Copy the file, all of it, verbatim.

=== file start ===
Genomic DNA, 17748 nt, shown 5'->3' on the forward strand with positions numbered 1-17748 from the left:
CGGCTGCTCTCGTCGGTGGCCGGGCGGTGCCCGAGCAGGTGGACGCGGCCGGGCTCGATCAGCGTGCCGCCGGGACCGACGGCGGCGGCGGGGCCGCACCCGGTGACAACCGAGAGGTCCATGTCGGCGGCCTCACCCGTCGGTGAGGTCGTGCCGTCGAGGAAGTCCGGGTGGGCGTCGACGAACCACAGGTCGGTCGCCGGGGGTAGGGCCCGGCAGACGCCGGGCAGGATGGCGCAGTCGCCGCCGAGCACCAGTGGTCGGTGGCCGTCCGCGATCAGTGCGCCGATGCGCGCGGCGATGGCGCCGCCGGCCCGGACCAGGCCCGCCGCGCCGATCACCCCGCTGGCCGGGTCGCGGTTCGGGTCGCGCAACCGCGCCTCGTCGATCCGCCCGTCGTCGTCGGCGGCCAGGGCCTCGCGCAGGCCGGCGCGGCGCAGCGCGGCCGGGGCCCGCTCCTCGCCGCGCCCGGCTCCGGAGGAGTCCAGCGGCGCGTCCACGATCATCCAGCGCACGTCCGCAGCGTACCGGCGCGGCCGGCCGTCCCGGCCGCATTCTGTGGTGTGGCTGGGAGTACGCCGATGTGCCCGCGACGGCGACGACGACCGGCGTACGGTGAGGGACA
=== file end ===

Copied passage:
Genomic DNA, 17748 nt, shown 5'->3' on the forward strand with positions numbered 1-17748 from the left:
CGGCTGCTCTCGTCGGTGGCCGGGCGGTGCCCGAGCAGGTGGACGCGGCCGGGCTCGATCAGCGTGCCGCCGGGACCGACGGCGGCGGCGGGGCCGCACCCGGTGACAACCGAGAGGTCCATGTCGGCGGCCTCACCCGTCGGTGAGGTCGTGCCGTCGAGGAAGTCCGGGTGGGCGTCGACGAACCACAGGTCGGTCGCCGGGGGTAGGGCCCGGCAGACGCCGGGCAGGATGGCGCAGTCGCCGCCGAGCACCAGTGGTCGGTGGCCGTCCGCGATCAGTGCGCCGATGCGCGCGGCGATGGCGCCGCCGGCCCGGACCAGGCCCGCCGCGCCGATCACCCCGCTGGCCGGGTCGCGGTTCGGGTCGCGCAACCGCGCCTCGTCGATCCGCCCGTCGTCGTCGGCGGCCAGGGCCTCGCGCAGGCCGGCGCGGCGCAGCGCGGCCGGGGCCCGCTCCTCGCCGCGCCCGGCTCCGGAGGAGTCCAGCGGCGCGTCCACGATCATCCAGCGCACGTCCGCAGCGTACCGGCGCGGCCGGCCGTCCCGGCCGCATTCTGTGGTGTGGCTGGGAGTACGCCGATGTGCCCGCGACGGCGACGACGACCGGCGTACGGTGAGGGACA